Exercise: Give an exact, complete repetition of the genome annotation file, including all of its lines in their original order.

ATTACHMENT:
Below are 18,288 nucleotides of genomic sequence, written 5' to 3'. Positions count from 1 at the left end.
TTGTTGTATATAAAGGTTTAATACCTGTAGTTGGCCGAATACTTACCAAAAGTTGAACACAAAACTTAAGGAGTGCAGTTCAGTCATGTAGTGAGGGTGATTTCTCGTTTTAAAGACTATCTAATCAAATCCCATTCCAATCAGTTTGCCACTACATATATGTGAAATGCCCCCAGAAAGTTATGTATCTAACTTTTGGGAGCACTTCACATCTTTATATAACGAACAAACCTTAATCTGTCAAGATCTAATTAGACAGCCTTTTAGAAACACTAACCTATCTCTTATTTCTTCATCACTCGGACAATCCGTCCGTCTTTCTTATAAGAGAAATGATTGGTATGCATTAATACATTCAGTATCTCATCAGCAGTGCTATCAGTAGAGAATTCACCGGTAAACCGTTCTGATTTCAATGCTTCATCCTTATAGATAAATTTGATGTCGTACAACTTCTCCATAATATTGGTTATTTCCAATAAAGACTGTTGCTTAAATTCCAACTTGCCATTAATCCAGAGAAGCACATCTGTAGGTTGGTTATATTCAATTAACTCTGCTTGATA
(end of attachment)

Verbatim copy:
Below are 18,288 nucleotides of genomic sequence, written 5' to 3'. Positions count from 1 at the left end.
TTGTTGTATATAAAGGTTTAATACCTGTAGTTGGCCGAATACTTACCAAAAGTTGAACACAAAACTTAAGGAGTGCAGTTCAGTCATGTAGTGAGGGTGATTTCTCGTTTTAAAGACTATCTAATCAAATCCCATTCCAATCAGTTTGCCACTACATATATGTGAAATGCCCCCAGAAAGTTATGTATCTAACTTTTGGGAGCACTTCACATCTTTATATAACGAACAAACCTTAATCTGTCAAGATCTAATTAGACAGCCTTTTAGAAACACTAACCTATCTCTTATTTCTTCATCACTCGGACAATCCGTCCGTCTTTCTTATAAGAGAAATGATTGGTATGCATTAATACATTCAGTATCTCATCAGCAGTGCTATCAGTAGAGAATTCACCGGTAAACCGTTCTGATTTCAATGCTTCATCCTTATAGATAAATTTGATGTCGTACAACTTCTCCATAATATTGGTTATTTCCAATAAAGACTGTTGCTTAAATTCCAACTTGCCATTAATCCAGAGAAGCACATCTGTAGGTTGGTTATATTCAATTAACTCTGCTTGATA